I ended up supporting RESULTS and became a monthly sponsor. I started the first Kitsap chapter in 1993; RESULTS sponsored tours to the countries where the projects we were advocating were located. People returning from these trips became better citizen lobbyists. I went to El Salvador on such a tour. He points to a painting in his studio titled Defiance: Behind the Mask: That's a painting of a community that lives on the edge of a dump. They build their houses out of corrugated cardboard and sticks, and then bind them with blue tarps. That trip ‘tugged my heart’. When I got back I did a series of 18 paintings of El Salvador. Later, I went on another 'microcredit' trip to Bangladesh. I also volunteered in Guatemala and China with Habitat for Humanity to build a few houses.
I acquired a 22 foot long black walnut log that grew in Manette, but had to let it lie around for 5 years just for it to start to dry out. I stored it out of the weather, up off of the ground. Letting it dry slowly allowed for less cracking or 'checking.' The slower it dried the better. Once I got started carving on that log, I discovered I really liked the way walnut carved and the way it looked. I found myself getting more deeply involved in my artwork. When you wake up in the middle of the night thinking of it, when it gets a hold of you like that, and it seems like it talks back and you have a running, almost a running argument with your artwork on how it's going to be, that’s the best. As an artist you have to be a good listener. The fact that I was carving black walnut affected the content of the artwork for both the Nina Simone sculpture, and the piece titled Spine of Black Resistance.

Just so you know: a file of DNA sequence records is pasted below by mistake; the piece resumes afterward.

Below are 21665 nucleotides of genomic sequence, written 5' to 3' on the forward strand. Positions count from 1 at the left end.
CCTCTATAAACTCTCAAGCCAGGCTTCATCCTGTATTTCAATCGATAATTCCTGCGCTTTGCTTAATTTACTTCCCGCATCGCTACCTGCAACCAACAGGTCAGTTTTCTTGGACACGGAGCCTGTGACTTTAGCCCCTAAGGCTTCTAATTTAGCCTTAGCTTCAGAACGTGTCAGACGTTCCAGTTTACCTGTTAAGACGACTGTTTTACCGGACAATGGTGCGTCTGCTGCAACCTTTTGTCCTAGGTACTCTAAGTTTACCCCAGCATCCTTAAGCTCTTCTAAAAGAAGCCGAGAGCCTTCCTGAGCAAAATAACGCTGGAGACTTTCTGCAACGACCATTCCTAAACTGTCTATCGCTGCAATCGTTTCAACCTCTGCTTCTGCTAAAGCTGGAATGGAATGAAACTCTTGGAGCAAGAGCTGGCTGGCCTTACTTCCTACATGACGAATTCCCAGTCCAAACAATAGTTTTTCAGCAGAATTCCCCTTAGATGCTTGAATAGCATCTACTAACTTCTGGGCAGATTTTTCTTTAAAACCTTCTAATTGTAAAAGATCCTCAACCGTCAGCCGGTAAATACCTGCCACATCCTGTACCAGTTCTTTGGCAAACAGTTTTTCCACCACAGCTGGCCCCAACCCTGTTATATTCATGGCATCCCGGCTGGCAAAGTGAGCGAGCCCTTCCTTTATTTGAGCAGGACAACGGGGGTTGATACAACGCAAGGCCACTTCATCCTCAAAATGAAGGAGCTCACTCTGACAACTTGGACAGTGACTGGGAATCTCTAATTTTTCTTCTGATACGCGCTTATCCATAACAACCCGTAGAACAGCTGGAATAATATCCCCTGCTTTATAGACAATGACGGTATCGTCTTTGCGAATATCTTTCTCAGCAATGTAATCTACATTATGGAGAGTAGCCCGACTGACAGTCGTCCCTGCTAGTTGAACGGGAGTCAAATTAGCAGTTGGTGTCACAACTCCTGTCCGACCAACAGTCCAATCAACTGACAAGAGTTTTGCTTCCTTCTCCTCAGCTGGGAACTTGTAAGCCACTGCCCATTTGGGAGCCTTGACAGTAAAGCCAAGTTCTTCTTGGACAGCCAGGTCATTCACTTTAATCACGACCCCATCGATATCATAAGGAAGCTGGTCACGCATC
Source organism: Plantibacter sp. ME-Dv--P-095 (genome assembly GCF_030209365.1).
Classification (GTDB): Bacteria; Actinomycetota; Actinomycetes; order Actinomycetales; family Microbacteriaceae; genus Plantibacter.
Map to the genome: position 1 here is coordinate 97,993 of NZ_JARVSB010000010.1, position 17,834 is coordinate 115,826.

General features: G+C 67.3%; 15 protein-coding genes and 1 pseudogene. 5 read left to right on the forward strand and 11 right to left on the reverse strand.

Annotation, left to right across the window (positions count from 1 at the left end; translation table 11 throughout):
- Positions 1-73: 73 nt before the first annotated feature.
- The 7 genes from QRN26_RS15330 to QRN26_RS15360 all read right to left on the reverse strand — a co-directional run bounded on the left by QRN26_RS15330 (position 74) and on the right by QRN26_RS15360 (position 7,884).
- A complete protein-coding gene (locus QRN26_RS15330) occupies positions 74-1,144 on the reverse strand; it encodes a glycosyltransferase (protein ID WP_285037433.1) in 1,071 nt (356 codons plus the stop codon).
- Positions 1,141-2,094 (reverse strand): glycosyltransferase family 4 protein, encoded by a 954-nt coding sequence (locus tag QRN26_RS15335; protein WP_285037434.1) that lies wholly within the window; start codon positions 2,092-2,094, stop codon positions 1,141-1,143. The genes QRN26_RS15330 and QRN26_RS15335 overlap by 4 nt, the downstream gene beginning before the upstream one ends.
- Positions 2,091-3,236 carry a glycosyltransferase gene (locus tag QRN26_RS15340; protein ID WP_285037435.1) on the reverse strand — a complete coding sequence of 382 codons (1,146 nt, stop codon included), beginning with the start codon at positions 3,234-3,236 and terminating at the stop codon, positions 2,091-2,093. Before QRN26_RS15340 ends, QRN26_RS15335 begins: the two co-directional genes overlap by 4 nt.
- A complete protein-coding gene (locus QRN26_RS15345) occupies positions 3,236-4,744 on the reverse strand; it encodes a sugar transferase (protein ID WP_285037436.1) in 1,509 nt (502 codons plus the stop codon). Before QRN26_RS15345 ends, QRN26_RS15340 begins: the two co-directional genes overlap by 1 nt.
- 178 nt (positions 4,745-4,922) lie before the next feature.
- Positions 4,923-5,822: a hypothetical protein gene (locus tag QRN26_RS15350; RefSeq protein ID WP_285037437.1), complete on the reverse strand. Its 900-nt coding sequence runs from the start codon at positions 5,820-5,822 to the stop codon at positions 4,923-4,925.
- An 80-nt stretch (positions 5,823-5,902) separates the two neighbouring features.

We look forward to seeing both of those pieces in April. What can you tell us about Homage to Quanah Parker – another sculpture that will be in the show?